I am not allowed to push non-fiction carts anymore because they’re too big for my 4’11” frame to handle.

That is one of the innumerable things I’ve learned in my four-year run working at the Wilton Library. It’s been the same for a very long time — Fridays at 4, I clock in just as one of the wonderful custodians brings in the “book bin” from outside, I check the items in, and then shelve them on the carts behind the circulation desk. Saturdays I stroll in around 10 and take my place at the children’s circulation desk alongside any one of five delightful members of the children’s department staff. It’s routine, it’s cozy, and it’s a job I can look forward to.

Because my Friday shift is mostly just me and about 150 books in the circulation office (coupled with friendly conversation, recipe sharing, and movie and book recommendations from those working the circulation desk), it’s not the easiest thing to discuss in detail and get all mushy about. Don’t get me wrong, that alone time and the therapeutic rhythm of scanner beeps to cap off a long school week is very cathartic and much needed — but you’ll see what I mean.

When I grow up (that’s fun to still say — about a month out from my 18th birthday) I want to be an elementary school teacher. I dream of creating curriculum teaching kids to love reading, writing, and history, and problem solving to help them understand math and science. So when I learned I could get a head start working with kids and growing that love of learning, I leapt to it. Every Saturday morning when I come into work I have a new and creative project or task — which can’t be said for many lines of part-time work. These projects range anywhere from filling up the “guess-how-many” jar with anything I can find in the craft closet, to cutting out paper owls for an upcoming Harry Potter event, to creating an entire book display for an author or holiday, to crafting my own White House replica out of paper and pipe cleaners! And these tasks are solely the projects I’m assigned.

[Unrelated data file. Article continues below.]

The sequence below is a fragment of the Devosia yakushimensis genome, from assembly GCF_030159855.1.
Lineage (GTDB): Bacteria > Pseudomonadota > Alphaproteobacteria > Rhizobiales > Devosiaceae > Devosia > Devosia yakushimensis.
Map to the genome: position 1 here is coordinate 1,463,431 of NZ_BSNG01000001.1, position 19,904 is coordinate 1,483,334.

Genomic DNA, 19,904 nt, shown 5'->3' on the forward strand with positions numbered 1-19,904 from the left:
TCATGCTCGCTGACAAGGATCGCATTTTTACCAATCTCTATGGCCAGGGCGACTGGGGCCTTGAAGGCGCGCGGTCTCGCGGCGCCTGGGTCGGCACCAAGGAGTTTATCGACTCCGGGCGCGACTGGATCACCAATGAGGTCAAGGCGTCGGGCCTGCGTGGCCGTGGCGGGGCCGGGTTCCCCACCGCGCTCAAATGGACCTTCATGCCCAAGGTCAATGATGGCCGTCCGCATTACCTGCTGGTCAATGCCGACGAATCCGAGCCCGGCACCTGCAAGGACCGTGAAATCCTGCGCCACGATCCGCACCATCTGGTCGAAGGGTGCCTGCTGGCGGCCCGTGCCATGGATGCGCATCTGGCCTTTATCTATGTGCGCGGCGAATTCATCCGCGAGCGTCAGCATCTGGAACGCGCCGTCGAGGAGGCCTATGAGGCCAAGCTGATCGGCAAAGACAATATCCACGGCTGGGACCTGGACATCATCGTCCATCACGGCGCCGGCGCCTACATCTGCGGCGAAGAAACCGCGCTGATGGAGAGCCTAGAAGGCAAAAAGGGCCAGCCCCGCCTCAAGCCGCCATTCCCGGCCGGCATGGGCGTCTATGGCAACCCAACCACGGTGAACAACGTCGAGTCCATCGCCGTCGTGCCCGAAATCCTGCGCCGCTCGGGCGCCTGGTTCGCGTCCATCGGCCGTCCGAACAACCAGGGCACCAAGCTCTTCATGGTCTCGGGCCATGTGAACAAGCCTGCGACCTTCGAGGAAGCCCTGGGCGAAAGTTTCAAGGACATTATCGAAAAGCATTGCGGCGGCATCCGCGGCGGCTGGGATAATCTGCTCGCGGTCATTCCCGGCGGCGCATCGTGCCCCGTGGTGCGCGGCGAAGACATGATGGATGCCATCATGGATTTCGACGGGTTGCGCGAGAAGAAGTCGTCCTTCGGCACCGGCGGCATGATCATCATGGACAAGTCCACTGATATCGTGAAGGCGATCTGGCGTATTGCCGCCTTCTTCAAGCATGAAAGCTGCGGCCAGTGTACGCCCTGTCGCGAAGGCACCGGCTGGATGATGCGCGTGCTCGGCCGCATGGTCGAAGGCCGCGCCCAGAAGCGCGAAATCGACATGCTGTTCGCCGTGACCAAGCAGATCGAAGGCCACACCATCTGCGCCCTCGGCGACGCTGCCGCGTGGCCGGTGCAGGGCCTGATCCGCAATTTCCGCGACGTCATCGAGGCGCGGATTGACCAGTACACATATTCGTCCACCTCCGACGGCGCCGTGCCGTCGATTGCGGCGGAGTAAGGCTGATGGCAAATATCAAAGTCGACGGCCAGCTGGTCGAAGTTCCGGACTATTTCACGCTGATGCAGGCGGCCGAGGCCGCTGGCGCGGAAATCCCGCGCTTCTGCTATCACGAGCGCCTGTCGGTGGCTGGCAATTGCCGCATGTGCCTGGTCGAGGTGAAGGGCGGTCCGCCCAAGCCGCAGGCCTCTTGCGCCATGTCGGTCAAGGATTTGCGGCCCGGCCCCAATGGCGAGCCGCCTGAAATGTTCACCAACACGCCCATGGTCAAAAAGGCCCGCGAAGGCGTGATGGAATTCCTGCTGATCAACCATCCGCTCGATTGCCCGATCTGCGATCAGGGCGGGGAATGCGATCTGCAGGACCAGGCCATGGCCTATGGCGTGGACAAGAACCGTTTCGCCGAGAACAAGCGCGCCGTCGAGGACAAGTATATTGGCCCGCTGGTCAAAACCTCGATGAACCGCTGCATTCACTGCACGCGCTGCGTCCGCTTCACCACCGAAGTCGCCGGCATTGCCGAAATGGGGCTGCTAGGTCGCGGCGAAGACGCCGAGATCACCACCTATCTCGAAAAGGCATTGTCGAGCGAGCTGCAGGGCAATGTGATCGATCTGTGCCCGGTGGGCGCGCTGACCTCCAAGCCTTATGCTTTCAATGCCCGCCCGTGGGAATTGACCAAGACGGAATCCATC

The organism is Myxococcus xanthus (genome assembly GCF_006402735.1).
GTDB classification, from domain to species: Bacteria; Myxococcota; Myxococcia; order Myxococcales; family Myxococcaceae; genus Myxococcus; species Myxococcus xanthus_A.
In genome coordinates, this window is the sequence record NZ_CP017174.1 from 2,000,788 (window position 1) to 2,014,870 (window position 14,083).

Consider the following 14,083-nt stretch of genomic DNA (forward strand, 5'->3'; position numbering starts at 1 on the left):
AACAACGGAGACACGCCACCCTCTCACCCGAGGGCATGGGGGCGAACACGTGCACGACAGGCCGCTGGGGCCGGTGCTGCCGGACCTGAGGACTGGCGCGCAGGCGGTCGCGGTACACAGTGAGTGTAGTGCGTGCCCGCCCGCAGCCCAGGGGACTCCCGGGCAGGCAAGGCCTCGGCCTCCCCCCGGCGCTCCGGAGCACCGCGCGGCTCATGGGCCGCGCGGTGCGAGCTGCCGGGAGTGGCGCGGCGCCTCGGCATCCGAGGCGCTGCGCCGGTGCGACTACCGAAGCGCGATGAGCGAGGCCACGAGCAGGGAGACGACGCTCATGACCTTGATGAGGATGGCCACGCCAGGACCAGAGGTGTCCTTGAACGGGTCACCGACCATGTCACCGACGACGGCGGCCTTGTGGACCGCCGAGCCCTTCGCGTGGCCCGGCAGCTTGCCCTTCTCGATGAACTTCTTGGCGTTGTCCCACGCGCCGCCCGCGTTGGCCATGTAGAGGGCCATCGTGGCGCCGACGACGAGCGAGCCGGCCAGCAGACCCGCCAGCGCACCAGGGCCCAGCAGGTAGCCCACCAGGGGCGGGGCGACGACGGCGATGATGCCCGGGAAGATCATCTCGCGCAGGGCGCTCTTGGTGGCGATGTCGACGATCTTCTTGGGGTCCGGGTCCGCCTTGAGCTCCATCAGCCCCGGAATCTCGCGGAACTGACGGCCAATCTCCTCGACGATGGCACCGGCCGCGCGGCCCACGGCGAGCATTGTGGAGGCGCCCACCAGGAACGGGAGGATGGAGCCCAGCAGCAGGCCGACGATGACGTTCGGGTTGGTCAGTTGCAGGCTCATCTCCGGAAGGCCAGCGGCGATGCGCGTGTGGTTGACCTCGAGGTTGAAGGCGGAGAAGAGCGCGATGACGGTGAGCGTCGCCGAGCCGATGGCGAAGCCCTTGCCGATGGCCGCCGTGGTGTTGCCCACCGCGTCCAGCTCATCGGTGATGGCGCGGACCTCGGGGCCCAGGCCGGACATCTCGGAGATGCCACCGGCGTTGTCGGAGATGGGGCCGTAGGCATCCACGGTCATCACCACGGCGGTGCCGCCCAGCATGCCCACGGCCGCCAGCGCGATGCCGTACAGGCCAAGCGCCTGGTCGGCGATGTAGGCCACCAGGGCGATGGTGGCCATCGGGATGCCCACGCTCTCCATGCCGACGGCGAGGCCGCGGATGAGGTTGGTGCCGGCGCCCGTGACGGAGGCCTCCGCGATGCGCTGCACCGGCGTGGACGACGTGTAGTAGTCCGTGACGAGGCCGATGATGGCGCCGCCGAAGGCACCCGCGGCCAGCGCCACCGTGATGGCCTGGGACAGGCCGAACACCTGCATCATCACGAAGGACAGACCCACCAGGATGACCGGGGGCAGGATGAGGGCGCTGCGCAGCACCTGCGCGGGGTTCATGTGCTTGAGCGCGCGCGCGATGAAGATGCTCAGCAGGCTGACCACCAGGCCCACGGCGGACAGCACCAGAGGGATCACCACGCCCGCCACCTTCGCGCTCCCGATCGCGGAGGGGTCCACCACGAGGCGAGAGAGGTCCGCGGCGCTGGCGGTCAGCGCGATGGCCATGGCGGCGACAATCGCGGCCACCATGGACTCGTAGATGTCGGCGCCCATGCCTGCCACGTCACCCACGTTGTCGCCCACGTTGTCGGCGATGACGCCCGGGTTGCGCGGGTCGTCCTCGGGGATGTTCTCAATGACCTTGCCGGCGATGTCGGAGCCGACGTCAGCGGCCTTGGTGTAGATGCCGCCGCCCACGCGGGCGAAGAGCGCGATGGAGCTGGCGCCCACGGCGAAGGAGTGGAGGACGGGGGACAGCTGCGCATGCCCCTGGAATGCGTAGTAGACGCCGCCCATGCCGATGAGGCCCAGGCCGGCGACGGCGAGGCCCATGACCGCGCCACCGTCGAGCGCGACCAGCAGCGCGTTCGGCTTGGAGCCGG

My favorite part of the job, though, is answering questions. Sometimes it’s a freckle-faced fourth grader looking for the next book of his favorite series, and sometimes it’s the parent of a rosy-cheeked four-year-old looking for the first book she’ll ever read on her own. I love helping them because I get to play a part in their journey with one of my favorite activities in the world. When I was little, you could not wrestle a book out of my tiny hands. There are pictures of me reading on a pool deck at my pre-school while the other kids got swimming lessons — I said I was afraid of the water but I think I just wanted more time to read. So being able to lead kids in finding books that allow them to get lost in those stories is something I cherish.

Reading is, and will always be, a part of who I am. The fact that I can work in an environment that fosters a love of reading in myself, the other employees, and members of the community (big and small!) is really special to me. Even after I leave Wilton for school, I will take along a piece of the Wilton Library and the lessons it taught me. So next time you stop in to check out a book or pay an overdue fee (I know you have one), stop and say hi to me (I look like that gaping picture at the top of this article!) or any other librarians, and remember this — we just want to help.


Brooke Amodei is a senior at Wilton High School. She shares this column with four classmates.